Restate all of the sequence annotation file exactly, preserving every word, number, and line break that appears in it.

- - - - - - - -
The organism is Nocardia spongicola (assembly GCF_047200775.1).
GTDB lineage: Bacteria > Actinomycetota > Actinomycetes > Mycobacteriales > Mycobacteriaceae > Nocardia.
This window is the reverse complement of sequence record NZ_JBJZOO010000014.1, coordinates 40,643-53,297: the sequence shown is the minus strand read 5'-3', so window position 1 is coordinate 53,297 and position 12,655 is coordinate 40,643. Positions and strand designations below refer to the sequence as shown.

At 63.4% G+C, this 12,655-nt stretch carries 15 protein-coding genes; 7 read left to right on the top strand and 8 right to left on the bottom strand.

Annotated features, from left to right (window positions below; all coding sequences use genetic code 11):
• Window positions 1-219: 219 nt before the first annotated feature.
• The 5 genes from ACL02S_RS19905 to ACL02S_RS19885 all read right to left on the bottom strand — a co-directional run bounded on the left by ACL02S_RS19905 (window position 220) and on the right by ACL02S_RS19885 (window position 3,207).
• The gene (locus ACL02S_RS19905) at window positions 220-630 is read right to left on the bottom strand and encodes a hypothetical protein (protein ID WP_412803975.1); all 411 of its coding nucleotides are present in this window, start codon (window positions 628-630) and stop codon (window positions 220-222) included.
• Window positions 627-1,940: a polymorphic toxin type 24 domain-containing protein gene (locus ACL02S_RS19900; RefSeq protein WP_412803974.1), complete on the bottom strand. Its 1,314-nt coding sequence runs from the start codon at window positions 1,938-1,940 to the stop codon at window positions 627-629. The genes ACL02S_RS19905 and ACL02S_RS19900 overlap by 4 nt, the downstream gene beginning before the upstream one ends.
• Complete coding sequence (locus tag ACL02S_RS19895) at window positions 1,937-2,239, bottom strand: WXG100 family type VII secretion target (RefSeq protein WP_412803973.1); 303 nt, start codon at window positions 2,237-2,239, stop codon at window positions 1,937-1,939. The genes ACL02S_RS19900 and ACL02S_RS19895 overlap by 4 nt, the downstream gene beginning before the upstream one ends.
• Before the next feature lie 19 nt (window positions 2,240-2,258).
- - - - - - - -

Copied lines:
The organism is Nocardia spongicola (assembly GCF_047200775.1).
GTDB lineage: Bacteria > Actinomycetota > Actinomycetes > Mycobacteriales > Mycobacteriaceae > Nocardia.
This window is the reverse complement of sequence record NZ_JBJZOO010000014.1, coordinates 40,643-53,297: the sequence shown is the minus strand read 5'-3', so window position 1 is coordinate 53,297 and position 12,655 is coordinate 40,643. Positions and strand designations below refer to the sequence as shown.

At 63.4% G+C, this 12,655-nt stretch carries 15 protein-coding genes; 7 read left to right on the top strand and 8 right to left on the bottom strand.

Annotated features, from left to right (window positions below; all coding sequences use genetic code 11):
• Window positions 1-219: 219 nt before the first annotated feature.
• The 5 genes from ACL02S_RS19905 to ACL02S_RS19885 all read right to left on the bottom strand — a co-directional run bounded on the left by ACL02S_RS19905 (window position 220) and on the right by ACL02S_RS19885 (window position 3,207).
• The gene (locus ACL02S_RS19905) at window positions 220-630 is read right to left on the bottom strand and encodes a hypothetical protein (protein ID WP_412803975.1); all 411 of its coding nucleotides are present in this window, start codon (window positions 628-630) and stop codon (window positions 220-222) included.
• Window positions 627-1,940: a polymorphic toxin type 24 domain-containing protein gene (locus ACL02S_RS19900; RefSeq protein WP_412803974.1), complete on the bottom strand. Its 1,314-nt coding sequence runs from the start codon at window positions 1,938-1,940 to the stop codon at window positions 627-629. The genes ACL02S_RS19905 and ACL02S_RS19900 overlap by 4 nt, the downstream gene beginning before the upstream one ends.
• Complete coding sequence (locus tag ACL02S_RS19895) at window positions 1,937-2,239, bottom strand: WXG100 family type VII secretion target (RefSeq protein WP_412803973.1); 303 nt, start codon at window positions 2,237-2,239, stop codon at window positions 1,937-1,939. The genes ACL02S_RS19900 and ACL02S_RS19895 overlap by 4 nt, the downstream gene beginning before the upstream one ends.
• Before the next feature lie 19 nt (window positions 2,240-2,258).